Domino’s Pizza on Tuesday reported fourth-quarter same-store sales that missed estimates,
fueling worries that the delivery chain’s sales could be weakening and sending shares lower in morning trading.
Investors also assessed a report by Brazil Journal, citing people with knowledge of the matter, that said Restaurant Brands International is putting together a bid to buy Domino’s. Restaurant Brands is the parent of Burger King and other quick-service chains. Reuters was not immediately able to verify the report.
Domino’s shares were down 2.5 percent at $215.33.
Same-store sales at company-owned outlets in the United States rose 3.8 percent, while those at its franchise stores were up 4.2 percent.
Analysts had expected same-store sales to surge 5.93 percent at company-owned U.S. stores and 6 percent at its franchise stores, according to Thomson Reuters I/B/E/S.
On a conference call with analysts, outgoing Chief Executive J. Patrick Doyle said international same-store sales were more volatile than usual, but that Domino’s business remains healthy.
Results from the United States were lapping a very strong result from the same quarter a year earlier, Doyle said.
Doyle steps down as CEO as the end of June, ending an eight-year run marked by explosive share gains from improving the taste of Domino’s pizza and investing in online ordering and other initiatives that cemented the company’s digital leadership in the restaurant industry.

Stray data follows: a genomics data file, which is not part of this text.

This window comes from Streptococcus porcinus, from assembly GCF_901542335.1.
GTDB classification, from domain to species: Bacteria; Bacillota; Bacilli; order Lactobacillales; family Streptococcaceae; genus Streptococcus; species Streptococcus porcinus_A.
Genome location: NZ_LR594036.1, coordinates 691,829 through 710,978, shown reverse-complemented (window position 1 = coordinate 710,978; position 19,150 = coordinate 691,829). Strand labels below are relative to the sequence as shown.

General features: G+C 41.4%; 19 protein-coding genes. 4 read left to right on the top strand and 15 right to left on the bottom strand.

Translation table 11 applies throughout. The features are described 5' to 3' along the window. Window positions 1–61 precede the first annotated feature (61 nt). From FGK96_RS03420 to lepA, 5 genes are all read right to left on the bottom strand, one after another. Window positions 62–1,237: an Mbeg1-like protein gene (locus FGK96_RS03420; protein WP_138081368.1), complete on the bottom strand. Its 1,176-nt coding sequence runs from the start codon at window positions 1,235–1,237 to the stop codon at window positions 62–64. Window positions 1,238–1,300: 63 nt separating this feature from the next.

Same-store sales in its international business rose 2.5 percent, but missed analysts’ expectations of 5.4 percent. Among other things, analysts called out weakness in Japan.
Revenue rose 8.8 percent to $891.5 million, missing analysts’ estimates of $906.4 million.
Net income rose to $93.3 million, or $2.09 per share, in the fourth quarter ended Dec. 31 from $72.7 million, or $1.48 per share, a year earlier.
The company recorded global net store growth of 422 stores in the quarter, including 96 domestic stores and 326 international stores.
Richard Allison, president of Domino’s international business, will succeed Doyle as CEO.
Restaurant Brands was formed in 2014, when 3G Capital-backed Burger King acquired Canadian coffee and doughnut chain Tim Hortons for $11 billion. It bought Popeyes Louisiana Kitchen in March 2017 in a deal valued at $1.8 billion.